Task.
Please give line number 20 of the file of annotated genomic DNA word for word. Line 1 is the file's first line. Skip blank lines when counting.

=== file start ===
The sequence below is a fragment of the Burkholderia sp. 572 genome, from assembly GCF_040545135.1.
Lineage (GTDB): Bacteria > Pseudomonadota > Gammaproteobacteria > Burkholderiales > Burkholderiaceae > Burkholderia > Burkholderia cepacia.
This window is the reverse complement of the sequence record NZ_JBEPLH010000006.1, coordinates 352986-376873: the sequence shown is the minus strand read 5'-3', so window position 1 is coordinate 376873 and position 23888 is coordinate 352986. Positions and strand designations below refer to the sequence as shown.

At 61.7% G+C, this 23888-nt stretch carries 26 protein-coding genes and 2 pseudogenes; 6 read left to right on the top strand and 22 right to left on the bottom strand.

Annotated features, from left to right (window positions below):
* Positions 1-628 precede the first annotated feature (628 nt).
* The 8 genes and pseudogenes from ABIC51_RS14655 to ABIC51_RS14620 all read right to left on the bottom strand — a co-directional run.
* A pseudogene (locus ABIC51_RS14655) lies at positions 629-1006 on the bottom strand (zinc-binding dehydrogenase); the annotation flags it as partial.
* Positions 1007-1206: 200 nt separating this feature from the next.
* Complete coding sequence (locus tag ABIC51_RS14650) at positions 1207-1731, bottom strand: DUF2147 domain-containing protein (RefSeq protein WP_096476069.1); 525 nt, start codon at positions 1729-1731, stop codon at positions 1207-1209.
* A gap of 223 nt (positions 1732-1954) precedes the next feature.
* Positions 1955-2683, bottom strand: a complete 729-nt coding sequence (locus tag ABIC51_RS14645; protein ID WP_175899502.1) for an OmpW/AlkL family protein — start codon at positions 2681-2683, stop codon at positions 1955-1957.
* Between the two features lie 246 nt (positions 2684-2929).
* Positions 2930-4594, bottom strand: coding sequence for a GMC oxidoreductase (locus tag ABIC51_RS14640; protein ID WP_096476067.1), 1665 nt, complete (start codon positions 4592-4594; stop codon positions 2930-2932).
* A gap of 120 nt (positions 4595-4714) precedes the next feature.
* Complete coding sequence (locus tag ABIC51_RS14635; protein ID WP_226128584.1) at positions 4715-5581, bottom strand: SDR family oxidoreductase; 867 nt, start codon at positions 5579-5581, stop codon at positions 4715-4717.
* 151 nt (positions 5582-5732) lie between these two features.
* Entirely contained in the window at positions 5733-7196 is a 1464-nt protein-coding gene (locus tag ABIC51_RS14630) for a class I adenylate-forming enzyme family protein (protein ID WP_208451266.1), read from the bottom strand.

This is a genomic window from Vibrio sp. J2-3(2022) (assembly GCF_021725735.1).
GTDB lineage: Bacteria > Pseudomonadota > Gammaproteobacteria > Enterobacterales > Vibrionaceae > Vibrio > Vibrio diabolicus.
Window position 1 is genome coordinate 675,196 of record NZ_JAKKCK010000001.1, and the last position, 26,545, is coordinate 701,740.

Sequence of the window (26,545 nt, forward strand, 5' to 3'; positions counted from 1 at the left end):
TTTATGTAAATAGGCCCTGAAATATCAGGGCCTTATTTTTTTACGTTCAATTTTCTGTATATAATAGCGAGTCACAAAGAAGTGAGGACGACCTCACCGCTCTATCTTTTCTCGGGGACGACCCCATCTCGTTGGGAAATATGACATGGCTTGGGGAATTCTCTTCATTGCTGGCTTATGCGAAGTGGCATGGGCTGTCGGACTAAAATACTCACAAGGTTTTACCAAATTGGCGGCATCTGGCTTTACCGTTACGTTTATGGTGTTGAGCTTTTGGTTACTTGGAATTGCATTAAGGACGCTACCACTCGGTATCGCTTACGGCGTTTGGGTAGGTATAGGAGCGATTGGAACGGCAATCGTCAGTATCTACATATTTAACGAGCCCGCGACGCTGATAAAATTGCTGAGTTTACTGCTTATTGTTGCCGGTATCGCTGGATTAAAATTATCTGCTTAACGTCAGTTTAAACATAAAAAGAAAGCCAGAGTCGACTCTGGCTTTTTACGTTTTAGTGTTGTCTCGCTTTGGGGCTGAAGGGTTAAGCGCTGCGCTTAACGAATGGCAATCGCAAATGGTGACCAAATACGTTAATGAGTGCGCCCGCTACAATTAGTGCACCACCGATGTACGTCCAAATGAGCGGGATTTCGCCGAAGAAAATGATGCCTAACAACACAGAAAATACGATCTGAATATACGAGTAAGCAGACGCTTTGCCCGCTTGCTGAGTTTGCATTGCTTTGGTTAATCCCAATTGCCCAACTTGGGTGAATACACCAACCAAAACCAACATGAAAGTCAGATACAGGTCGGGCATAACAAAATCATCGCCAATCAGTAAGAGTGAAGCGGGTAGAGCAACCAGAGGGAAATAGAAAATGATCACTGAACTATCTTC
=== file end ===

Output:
GTDB lineage: Bacteria > Pseudomonadota > Gammaproteobacteria > Enterobacterales > Vibrionaceae > Vibrio > Vibrio diabolicus.